Compliance and Enterprise 2.0 - For the right reasons
Burton Group analyst Mike Gotta writes Compliance Doesn't Sell E2.0 … But It Should in his personal Collaborative Thinking blog. Mike summarizes a June 2009 E2.0 conference interview with Alexander Howard, quoted in Compliance concerns dog Enterprise 2.0 collaboration platforms. Howard asks:
Can an enterprise leverage collaborative software like blogs, wikis and microblogging platforms and retain compliance? It can, if collaboration platforms are built in-house from selected technologies, as opposed to an all-in-one suite from an Enterprise 2.0 (E20) vendor. Enterprise 2.0 compliance, in other words, is something best baked in from day one?
"The enterprise is tougher than consumer environments because of so many contrived regulations. There should be higher expectations of the enterprise 2.0 vendors to prioritize the features that will help enterprises manage compliance."
When asked if E2.0 Vendors "get" compliance, Sameer Patel said:
"Nope, not yet. It may be overkill, but spending 10 minutes with enterprise content management vendors or the IBM collaboration group exposed how little E20 has attended to this."
I certainly agree that Enterprise 2.0 compliance is something that needs to be "baked in" rather than tacked on. In my opinion, failure to address compliance and security can block use of Enterprise 2.0 technology in contexts where the greatest value, greatest potential for innovation - and most sensitive information - lives.
And I'll claim that Traction Software really "gets" compliance for reasons that accept, but go beyond regulatory requirements.
An ad-hoc wiki used solely within an IT department may not need much more than the basics. But to use Enterprise 2.0 technology widely within or crossing firewalls, authentication and security (including permission models around activity streams) are absolute requirements - particularly for highly regulated industries such as health care, pharma and finance.
Boundaries that make sense, WebDAV file versioning, Page / content moderation, audit trails and other compliance related capabilities are also crucial when working with external clients (including supplier and resellers as well as customers) or in contexts such as R&D or project management where the payoff for Enterprise 2.0 innovation is greatest, and the distinction between work-in-progress collaboration and an internal or externally binding agreement (or consensus) is important.
It's great to have wiki pages open for general editing wherever possible. It's also great to support the most open possible work-in-progress draft collaboration while creating a plan, budget, or other agreement that will be become binding on all parties when agreement is reached.
But it's also important to be able to distinguish pages that represent an agreement at a specific time - the approved budget, product specification, reseller agreement in a way that can't be confused with casual work-in-progress (or prankish) change.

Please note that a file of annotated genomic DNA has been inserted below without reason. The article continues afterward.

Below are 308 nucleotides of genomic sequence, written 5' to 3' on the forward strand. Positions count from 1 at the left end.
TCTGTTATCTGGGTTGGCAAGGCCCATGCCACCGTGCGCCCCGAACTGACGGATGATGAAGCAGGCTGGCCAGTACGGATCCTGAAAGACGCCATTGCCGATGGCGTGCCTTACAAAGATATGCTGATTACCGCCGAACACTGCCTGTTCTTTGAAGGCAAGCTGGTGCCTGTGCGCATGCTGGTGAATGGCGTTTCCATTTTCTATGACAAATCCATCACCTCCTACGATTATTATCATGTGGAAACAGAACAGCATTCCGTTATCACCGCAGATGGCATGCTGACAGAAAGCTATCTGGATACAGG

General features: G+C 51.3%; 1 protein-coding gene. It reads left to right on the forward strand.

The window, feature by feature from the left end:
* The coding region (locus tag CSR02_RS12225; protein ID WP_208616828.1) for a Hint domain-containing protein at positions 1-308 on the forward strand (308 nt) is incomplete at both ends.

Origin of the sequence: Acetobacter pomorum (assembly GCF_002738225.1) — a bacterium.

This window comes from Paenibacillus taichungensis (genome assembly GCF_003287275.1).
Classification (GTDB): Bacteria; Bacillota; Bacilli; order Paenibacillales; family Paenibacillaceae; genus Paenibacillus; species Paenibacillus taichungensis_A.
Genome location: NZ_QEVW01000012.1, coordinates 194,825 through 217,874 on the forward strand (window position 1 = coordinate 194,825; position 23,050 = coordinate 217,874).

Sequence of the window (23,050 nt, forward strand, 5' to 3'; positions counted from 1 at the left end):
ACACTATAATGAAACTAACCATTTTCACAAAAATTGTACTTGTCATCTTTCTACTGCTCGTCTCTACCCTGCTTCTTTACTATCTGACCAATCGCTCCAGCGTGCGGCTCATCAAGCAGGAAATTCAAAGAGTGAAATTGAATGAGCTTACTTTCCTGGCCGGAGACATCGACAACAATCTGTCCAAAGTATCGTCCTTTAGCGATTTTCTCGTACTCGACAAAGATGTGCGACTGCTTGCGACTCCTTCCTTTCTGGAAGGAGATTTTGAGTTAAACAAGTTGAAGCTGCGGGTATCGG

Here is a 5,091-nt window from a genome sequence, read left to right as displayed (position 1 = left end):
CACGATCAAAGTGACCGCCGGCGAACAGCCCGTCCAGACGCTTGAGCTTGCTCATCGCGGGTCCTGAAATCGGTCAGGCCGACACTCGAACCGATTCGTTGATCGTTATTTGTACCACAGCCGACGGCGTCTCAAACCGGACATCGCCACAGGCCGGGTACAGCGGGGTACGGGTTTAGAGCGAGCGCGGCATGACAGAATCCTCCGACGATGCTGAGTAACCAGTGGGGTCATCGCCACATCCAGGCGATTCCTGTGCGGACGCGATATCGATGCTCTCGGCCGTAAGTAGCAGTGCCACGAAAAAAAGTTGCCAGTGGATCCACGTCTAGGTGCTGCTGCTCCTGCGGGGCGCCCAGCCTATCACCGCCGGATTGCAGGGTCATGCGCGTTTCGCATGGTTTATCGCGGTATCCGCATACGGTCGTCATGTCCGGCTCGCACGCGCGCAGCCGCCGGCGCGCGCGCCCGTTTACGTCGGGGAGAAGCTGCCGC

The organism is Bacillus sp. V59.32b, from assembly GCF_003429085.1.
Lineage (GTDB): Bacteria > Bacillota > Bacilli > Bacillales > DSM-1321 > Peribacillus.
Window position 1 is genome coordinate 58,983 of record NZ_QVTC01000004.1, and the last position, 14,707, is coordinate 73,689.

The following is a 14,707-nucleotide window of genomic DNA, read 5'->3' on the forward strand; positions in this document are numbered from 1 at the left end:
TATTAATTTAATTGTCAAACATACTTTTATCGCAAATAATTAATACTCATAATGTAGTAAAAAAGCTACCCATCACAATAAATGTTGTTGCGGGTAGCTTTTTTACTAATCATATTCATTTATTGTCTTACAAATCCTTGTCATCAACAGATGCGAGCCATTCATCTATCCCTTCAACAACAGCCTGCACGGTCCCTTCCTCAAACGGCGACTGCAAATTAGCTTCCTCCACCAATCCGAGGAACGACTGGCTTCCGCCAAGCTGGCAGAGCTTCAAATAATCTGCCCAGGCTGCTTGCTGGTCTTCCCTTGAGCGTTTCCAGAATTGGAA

People who want to be able to use wiki pages for reliable reference to the current approved budget, specification etc need to be able to distinguish the "last stable / approved version" and any work-in-progress drafts. Otherwise how would you know if a change that cuts the budget of a new project by 25% and schedule by 2 months is real, a proposed change, or just a prankish edit? If you're serious about using Enterprise 2.0 technology across the board, you need to address these issues to get work done, as well as satisfy the letter of the law.
Traction TeamPage has permissioned activity streams - for tag clouds, search results, email digests, RSS/Atom feeds and web navigation as well as microblogs. Features like WebDAV file versioning, Page / content moderation and detailed audit trails have been "baked in" to support use of Enterprise 2.0 technology in the context intentional as well as emergent practices.
"Baking in" support for these capabilities makes it possible to support wide open draft collaboration as well as "latest stable version" publication in the same collaboration space, as well as permission boundaries that disappear when you have permission to cross them but act as secure and reliable barriers when privacy counts. For example: clients of the same law firm can have separate spaces which become reliable barriers between clients but which slide down automatically for when members of the law firm with rights crossing all client spaces search, navigate, comment, link and tag anything they see.
Try to do this by slapping separate Social Software and ECM products together and you'll likely end up with something that works like JFK's description of Washington DC: "A city that honors the traditions of Southern efficiency and Northern hospitality."
We didn't go to all this work just to satisfy checklist requirements - I honestly believe it's what's necessary for widespread use and adoption of Enterprise 2.0 technology.
For more on related TeamPage features, see:
Boundaries that make sense - Patterns of collaboration.
Permissioned activity feeds - Including tag clouds, search results, email digests as well as rss / atom / microblog feeds
Moderation and work-in-progress collaboration - Enabling collaboration on content where consensus - or binding agreement - counts.
Audit Trail - Edits, tags, names, email and more.
And where this comes from Traction Roots - Doug Engelbart